I first became interested in Latin and Roman culture when my family moved to Italy for six months the summer between my 4th and 5th grade year. My father, a naval officer who coordinated the intelligence unit in determining bomb strikes against Serbia, was quite busy, but my mother took us on trips up and down the “boot” of Italy: Venice, Tuscany, Milan, Rome, Naples, and Pompeii. Who wouldn’t be hooked on Roman culture after that kind of exposure? I studied Latin throughout high school and in college, and am now entering my ninth year in grades 3-6.
We learn Latin at WA by speaking in Latin, reading Latin, listening to Latin, writing in Latin, and acting in Latin. Every Latin class, students are doing Latin. I hope that you will often ask your student what is new in Latin, so that he or she will have the opportunity to show off the latest Latin skill or vocabulary.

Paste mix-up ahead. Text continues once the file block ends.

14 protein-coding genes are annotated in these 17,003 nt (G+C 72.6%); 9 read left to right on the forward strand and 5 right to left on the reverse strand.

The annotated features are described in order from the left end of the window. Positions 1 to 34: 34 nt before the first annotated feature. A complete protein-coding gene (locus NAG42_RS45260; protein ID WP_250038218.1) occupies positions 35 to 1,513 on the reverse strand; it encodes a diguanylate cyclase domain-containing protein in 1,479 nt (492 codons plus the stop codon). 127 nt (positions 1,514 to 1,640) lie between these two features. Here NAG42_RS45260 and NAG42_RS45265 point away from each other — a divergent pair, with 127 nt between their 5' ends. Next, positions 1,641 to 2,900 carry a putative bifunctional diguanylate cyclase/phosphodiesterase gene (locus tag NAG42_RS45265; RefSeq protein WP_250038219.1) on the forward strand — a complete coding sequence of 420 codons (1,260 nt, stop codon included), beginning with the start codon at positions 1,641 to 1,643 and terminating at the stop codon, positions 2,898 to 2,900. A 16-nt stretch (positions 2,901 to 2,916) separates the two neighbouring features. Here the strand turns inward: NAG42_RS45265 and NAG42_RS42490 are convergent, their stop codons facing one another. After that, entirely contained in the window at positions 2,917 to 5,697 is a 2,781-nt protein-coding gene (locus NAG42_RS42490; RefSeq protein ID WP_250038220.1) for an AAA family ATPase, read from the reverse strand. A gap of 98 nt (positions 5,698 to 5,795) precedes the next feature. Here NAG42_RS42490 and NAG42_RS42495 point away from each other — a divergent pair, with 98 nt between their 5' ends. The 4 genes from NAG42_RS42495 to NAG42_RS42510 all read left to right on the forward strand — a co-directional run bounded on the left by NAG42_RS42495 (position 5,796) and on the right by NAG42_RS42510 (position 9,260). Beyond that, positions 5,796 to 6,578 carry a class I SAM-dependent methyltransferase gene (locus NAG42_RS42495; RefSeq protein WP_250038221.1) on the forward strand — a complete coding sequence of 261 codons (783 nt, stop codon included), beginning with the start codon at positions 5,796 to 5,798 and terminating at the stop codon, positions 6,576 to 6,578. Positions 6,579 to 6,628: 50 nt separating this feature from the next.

By studying Latin, your students are engaging not only the language, but the people, events, and culture which formed the foundations of Western Civilization. Though the Roman Empire fell to the barbarians in the 5th century, one might say that the barbarians fell to Latin. They adopted the language and much of the culture of the Romans. As the Empire broke apart and there was no longer a centralized power, dialects of Latin began to differ more widely in the far-flung reaches of the Empire. In time these dialects became Spanish, Portuguese, French, Italian, and Romanian. The invasion of England by the French in 1066 brought Latin-based language to the British isles, so that though English is not derived from Latin, today 60 percent of English vocabulary is derived from Latin.
We use a reading approach to learning Latin, instead of an analytical system. In learning new vocabulary by analogy, pictures, and context, students not only retain the information better, they are better equipped to learn unfamiliar words in the future. Grammar is learned as it is needed to read a passage. In order to gain confidence in their language skills, students are asked to use as many modalities as possible, so they listen to, speak, write, and act out Latin.